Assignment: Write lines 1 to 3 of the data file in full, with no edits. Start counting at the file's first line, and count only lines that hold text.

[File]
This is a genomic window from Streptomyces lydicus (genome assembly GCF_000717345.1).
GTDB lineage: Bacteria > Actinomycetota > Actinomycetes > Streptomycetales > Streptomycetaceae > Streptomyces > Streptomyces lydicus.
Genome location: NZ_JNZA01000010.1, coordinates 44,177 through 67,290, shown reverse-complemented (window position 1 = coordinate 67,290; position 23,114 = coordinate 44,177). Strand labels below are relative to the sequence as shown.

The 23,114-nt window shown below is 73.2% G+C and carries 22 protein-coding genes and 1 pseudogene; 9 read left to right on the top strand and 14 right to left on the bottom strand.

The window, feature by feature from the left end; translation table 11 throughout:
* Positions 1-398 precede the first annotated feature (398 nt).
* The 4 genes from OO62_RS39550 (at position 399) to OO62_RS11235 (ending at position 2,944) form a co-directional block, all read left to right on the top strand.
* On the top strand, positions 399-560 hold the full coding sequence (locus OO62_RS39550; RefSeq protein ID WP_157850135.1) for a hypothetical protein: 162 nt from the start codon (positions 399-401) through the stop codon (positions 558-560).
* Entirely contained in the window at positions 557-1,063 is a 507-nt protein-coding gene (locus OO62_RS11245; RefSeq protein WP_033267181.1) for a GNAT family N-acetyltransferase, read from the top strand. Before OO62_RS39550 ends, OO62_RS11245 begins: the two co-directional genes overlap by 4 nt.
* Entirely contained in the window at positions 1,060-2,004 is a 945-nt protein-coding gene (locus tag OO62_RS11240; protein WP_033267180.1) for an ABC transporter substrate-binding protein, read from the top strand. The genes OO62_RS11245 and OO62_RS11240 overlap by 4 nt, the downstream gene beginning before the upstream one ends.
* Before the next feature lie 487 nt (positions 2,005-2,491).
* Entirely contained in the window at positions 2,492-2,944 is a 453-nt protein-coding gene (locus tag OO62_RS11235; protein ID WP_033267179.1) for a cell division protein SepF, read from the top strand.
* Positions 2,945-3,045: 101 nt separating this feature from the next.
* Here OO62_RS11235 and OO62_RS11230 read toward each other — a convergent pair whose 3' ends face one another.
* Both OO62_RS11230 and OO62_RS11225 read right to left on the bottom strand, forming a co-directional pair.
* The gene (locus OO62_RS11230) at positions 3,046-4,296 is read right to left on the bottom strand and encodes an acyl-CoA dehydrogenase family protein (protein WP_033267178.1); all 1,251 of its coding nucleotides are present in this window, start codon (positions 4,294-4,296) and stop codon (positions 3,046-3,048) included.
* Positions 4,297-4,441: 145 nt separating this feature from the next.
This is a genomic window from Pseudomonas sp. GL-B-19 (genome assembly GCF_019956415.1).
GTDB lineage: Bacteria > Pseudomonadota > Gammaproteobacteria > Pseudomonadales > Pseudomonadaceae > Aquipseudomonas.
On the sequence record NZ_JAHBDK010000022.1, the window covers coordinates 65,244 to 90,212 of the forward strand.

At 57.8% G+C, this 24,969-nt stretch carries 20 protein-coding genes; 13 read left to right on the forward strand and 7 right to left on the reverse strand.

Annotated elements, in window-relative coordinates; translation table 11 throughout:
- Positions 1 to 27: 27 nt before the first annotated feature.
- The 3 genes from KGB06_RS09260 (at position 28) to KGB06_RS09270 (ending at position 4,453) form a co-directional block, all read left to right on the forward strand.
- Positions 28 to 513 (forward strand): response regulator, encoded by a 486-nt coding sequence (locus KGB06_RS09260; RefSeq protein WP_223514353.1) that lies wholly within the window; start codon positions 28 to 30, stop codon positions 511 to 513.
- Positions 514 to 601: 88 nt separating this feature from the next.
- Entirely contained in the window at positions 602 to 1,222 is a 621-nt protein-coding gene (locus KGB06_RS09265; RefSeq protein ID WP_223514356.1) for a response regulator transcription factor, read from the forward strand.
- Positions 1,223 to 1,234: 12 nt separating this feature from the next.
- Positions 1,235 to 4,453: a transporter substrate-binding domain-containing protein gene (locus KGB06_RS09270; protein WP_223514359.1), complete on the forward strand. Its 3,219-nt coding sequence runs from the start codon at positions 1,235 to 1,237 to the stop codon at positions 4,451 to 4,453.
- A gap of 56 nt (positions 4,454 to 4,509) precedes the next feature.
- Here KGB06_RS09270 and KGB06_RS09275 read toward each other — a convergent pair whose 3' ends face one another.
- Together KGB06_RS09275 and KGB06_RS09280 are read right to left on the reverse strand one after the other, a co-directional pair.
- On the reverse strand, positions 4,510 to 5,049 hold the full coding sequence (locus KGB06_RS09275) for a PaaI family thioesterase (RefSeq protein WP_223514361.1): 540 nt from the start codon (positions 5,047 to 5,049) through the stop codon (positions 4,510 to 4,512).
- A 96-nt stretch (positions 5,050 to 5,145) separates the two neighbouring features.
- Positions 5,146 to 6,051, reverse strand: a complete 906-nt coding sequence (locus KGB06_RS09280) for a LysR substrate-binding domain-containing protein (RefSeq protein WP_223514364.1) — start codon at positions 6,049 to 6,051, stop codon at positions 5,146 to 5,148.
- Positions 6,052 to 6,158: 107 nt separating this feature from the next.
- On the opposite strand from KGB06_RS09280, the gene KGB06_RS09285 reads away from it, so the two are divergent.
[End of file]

This is a genomic window from Streptomyces lydicus (genome assembly GCF_000717345.1).
GTDB lineage: Bacteria > Actinomycetota > Actinomycetes > Streptomycetales > Streptomycetaceae > Streptomyces > Streptomyces lydicus.
Genome location: NZ_JNZA01000010.1, coordinates 44,177 through 67,290, shown reverse-complemented (window position 1 = coordinate 67,290; position 23,114 = coordinate 44,177). Strand labels below are relative to the sequence as shown.